E.B. Karamura, C.S. Gold
The banana weevil Cosmopolites sordidus Germar, has evaded all efforts to manage it in all banana-based cropping systems except the commercial plantation banana system, where the 2 to 3 year crop cycle and the intensity of management limit the pest survival in that system. Conversely, in backyard and subsistence banana systems, predominant in Africa, the perennial cropping of banana and plantain, coupled with the planting of infested material, readily supports the pest survival strategies, resulting in pest build-up and crop losses. This hypothesis may explain why the banana weevil has eluded control in perennial banana cropping systems. This review article provides a summary of available literature on weevil pest management strategies with the intent of identifying loopholes in the conceptualization of the problem and possible research information gaps in the current management activities. The review attributes current weevil pest management problems to the poor understanding of the linkages between weevil biology and associated ecological strategies, as well as the broad banana and plantain systems and human activities. This review article urges that the solution to the weevil pest problems lies in the careful integration of biological applications and socioeconomic strategies in the context of the broad ecological farming systems.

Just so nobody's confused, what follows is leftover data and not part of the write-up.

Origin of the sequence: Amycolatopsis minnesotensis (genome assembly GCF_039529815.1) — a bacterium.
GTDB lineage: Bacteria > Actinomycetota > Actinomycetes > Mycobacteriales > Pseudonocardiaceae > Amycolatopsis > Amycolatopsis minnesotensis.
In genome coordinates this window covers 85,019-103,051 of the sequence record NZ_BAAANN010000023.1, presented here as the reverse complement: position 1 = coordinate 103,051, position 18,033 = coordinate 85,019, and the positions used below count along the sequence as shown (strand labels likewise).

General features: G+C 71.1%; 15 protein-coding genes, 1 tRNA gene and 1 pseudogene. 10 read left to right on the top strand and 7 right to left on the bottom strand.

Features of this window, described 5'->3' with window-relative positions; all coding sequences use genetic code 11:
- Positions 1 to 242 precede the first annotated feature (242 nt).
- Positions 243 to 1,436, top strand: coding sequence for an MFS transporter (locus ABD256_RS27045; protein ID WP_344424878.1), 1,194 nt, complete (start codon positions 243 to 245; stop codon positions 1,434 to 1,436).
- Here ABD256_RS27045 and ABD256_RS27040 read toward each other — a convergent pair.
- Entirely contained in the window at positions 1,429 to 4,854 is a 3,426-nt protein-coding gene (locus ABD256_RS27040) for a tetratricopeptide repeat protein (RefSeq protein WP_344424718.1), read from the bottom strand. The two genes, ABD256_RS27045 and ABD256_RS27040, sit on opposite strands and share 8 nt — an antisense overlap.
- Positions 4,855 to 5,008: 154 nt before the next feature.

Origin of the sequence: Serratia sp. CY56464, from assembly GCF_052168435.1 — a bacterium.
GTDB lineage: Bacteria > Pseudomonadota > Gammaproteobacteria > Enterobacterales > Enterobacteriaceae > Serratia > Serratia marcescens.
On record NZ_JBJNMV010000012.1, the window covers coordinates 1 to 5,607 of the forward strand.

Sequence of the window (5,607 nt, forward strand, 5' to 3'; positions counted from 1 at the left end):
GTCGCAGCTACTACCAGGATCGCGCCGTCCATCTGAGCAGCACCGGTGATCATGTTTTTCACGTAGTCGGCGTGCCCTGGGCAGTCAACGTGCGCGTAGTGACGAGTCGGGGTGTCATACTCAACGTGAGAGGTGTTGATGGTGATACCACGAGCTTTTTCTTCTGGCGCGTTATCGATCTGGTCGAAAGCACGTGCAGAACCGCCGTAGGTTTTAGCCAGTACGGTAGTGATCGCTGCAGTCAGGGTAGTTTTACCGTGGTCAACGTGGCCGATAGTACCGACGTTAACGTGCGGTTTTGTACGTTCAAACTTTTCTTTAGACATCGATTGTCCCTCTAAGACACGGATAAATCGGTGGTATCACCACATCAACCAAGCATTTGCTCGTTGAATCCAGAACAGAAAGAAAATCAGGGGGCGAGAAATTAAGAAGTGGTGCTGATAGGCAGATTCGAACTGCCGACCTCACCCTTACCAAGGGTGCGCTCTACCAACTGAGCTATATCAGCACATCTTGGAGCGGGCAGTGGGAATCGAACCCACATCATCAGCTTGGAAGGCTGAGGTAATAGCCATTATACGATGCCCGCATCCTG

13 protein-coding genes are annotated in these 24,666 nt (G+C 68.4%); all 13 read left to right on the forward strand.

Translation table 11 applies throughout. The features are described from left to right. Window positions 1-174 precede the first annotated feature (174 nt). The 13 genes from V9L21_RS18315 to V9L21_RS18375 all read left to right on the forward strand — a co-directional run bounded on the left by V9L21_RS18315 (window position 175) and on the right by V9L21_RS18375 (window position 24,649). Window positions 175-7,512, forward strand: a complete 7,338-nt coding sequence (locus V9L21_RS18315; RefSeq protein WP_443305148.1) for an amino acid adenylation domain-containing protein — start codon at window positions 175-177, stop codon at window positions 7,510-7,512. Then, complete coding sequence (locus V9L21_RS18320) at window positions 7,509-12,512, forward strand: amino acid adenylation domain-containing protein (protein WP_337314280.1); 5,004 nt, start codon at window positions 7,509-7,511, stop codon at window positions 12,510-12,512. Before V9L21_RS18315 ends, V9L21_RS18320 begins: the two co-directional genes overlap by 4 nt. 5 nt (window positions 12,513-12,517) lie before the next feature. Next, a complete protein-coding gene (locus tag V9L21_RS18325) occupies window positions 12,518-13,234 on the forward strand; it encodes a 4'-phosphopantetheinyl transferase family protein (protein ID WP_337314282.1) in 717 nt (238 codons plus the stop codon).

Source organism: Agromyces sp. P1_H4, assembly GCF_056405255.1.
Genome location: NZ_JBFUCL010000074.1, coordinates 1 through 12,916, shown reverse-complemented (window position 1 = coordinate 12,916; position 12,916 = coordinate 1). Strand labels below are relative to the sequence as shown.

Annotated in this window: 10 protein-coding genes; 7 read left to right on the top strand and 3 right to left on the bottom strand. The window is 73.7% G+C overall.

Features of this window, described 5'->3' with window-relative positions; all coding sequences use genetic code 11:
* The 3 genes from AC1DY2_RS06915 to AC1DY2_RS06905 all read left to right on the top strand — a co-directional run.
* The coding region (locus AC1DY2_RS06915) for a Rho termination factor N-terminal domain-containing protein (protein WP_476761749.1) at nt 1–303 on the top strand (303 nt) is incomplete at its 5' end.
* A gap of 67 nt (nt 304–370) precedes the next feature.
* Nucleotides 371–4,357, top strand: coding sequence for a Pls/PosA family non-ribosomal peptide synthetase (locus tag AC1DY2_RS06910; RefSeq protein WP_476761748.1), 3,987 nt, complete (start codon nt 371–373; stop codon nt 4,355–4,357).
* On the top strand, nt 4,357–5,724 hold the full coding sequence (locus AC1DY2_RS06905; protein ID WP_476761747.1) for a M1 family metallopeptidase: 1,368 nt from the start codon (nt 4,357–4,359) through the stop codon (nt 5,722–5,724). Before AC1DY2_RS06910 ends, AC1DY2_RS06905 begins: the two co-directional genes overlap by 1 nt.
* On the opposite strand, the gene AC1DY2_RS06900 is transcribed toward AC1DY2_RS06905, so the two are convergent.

Karamura, E.B. and Gold, C.S. (2000). THE ELUSIVE BANANA WEEVIL COSMOPOLITES SORDIDUS GERMAR. Acta Hortic. 540, 471-485
DOI: 10.17660/ActaHortic.2000.540.53

Acta Horticulturae